In any case, the point is; let’s not pretend like we use our internet to rid the world of misinformation, one bad idea at a time.

But just because we don’t use our rights, or we don’t use it the right way (if such a concept even exists) it doesn’t mean we shouldn’t possess the said right altogether. If one were to miss, for whatever reason, voting day in this coming election (whenever that is) and missed the balloting process completely, it doesn’t mean that his or her right to vote should be revoked on the grounds that “he or she isn’t using it anyway”.

Similarly, say what you want about how Malaysians use their internet, but just because most prefer to drown in right wing conservatism or look up the latest on unadulterated local celebrity news, one shouldn’t mistake this as a sign of collective consent to intimately molest our common sense and the laws that protect our internet usage in the way it has been these past few days.

And yes, a lot of us are apathetic to high-brow, snooty, philosophical discussions on justice and equality – I personally reckon that there is nothing wrong with that (other than free loading on those willing to put their reputation on the line to protect your safety as an internet user of course). But even if we are apathetic, I am sure that the thought of knowing that a right exists and it is waiting to be seized is more comforting than the thought of having to argue for one where none exists.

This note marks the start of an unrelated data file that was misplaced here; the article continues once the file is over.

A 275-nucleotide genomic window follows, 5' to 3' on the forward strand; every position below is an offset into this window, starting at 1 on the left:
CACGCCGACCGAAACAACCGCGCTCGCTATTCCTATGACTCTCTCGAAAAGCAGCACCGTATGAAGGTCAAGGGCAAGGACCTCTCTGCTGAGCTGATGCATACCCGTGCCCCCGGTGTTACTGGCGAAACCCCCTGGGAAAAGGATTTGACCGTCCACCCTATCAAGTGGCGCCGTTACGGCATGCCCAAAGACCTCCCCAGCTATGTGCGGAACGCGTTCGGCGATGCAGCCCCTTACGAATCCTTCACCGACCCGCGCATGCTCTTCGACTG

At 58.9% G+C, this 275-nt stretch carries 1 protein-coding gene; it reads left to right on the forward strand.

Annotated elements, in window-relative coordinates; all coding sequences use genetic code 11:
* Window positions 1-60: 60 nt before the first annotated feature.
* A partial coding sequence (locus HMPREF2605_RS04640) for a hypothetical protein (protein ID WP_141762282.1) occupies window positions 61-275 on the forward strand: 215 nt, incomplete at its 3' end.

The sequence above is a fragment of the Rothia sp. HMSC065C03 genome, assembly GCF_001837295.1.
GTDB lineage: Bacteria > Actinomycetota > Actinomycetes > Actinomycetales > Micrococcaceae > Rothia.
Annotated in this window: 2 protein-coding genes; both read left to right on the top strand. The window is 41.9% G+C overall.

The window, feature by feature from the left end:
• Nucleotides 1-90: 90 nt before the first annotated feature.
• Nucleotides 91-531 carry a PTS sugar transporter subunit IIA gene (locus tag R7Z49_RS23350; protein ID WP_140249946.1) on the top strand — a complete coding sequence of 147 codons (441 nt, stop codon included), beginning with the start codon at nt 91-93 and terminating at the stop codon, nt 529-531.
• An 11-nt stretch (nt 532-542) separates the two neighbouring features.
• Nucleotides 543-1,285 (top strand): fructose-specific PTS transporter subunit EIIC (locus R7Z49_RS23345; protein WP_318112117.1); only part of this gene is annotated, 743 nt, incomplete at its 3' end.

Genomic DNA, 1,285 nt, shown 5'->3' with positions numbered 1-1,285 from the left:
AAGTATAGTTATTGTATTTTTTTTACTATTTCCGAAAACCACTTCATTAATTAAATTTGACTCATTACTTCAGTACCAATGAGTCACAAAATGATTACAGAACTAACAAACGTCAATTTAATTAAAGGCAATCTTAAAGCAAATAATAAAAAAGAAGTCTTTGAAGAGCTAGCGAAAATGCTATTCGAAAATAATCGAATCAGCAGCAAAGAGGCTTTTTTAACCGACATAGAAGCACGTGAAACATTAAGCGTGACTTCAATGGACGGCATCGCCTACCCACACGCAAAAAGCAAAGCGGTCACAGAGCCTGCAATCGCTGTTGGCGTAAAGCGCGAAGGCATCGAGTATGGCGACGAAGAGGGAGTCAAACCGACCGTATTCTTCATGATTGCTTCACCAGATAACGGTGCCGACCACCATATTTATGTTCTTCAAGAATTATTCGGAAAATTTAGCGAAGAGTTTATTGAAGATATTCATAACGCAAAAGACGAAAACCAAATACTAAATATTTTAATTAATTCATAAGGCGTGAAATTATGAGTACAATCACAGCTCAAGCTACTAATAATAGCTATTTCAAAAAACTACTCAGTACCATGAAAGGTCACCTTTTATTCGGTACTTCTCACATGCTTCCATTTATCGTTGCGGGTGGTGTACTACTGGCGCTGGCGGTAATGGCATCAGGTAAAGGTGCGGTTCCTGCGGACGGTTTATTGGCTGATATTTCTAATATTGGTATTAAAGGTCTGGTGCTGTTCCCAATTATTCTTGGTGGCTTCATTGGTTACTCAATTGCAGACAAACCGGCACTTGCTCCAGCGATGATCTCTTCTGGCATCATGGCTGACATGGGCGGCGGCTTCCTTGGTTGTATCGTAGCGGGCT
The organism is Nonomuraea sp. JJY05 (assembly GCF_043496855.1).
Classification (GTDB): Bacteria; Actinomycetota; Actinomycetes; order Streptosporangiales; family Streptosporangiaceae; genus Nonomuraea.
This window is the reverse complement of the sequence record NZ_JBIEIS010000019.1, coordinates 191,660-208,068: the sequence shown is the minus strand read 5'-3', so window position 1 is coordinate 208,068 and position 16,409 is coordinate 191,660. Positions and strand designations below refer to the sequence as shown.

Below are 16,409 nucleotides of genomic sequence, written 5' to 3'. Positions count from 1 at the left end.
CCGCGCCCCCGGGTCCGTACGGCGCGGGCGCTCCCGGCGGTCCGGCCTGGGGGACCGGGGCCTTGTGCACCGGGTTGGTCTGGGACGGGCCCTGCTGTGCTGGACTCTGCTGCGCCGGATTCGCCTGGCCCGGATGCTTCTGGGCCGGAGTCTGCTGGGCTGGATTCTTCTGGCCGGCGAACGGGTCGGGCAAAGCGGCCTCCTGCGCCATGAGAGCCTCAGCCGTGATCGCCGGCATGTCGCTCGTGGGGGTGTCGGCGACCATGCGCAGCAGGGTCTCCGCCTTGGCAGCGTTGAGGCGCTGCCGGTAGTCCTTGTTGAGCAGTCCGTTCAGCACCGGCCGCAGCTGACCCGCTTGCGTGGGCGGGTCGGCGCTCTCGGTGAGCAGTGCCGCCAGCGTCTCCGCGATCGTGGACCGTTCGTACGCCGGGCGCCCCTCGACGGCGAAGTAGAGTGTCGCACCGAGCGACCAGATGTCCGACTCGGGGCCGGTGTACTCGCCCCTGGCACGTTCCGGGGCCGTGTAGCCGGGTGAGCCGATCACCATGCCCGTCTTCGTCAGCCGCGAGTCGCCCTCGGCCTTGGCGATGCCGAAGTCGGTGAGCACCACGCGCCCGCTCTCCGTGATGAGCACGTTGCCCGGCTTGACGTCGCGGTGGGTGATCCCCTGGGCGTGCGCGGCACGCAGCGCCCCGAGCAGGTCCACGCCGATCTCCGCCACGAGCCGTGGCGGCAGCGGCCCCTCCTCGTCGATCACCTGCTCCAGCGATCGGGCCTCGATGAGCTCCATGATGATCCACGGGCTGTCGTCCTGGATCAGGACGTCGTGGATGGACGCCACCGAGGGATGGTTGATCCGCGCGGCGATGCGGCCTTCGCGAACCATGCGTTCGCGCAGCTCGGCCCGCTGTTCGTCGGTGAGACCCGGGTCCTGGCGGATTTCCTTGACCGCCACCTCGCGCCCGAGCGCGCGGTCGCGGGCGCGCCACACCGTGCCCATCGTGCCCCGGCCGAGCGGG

Now back to the basic questions I was talking about earlier.

Well for one, how in the world did we get here? To wake up one morning and realise that we are now only that much closer to having to learn Newspeak isn’t exactly a good indication of how self-aware we all are with regards to what goes on around us. That a law was passed and it was incidentally one of the most freedom encroaching legislation of our generation and we hardly flinched an inch in April only to react retrospectively right now is beyond ludicrous.

Which begs the question of, how did this law passed through parliament? And even if there were opposition to it, why did it feel more like a whimper than a bang? Which office wrote or proposed this amendment? You would think that political careers can be made around opposing such an indefensible policy – Labour or Tory, Government or Opposition – regardless.

I am sure you might be correct in smugly saying that this isn’t the time to point fingers.

Well, to be honest, it is actually, and it should be pointed all around, myself included – this is our fault. How a whole country allowed its collective freedom to express get undercut so easily is a sure sign of carelessness. True, it might be other factors too, like dubiousness at the highest level of politics, or insensitivity and mis-prioritisation of issues to oppose by those sitting across the floor in Jalan Parlimen, being two equally plausible explanations to how we got here, but all of it shouldn’t detract from the fact that most of us didn’t know, didn’t care to know and subsequently just allowed for “it” to happen. This is a country that boasts having 14569 lawyers and enough civil society groups to make something out of something if they wanted to. We were careless, let’s face it, we were.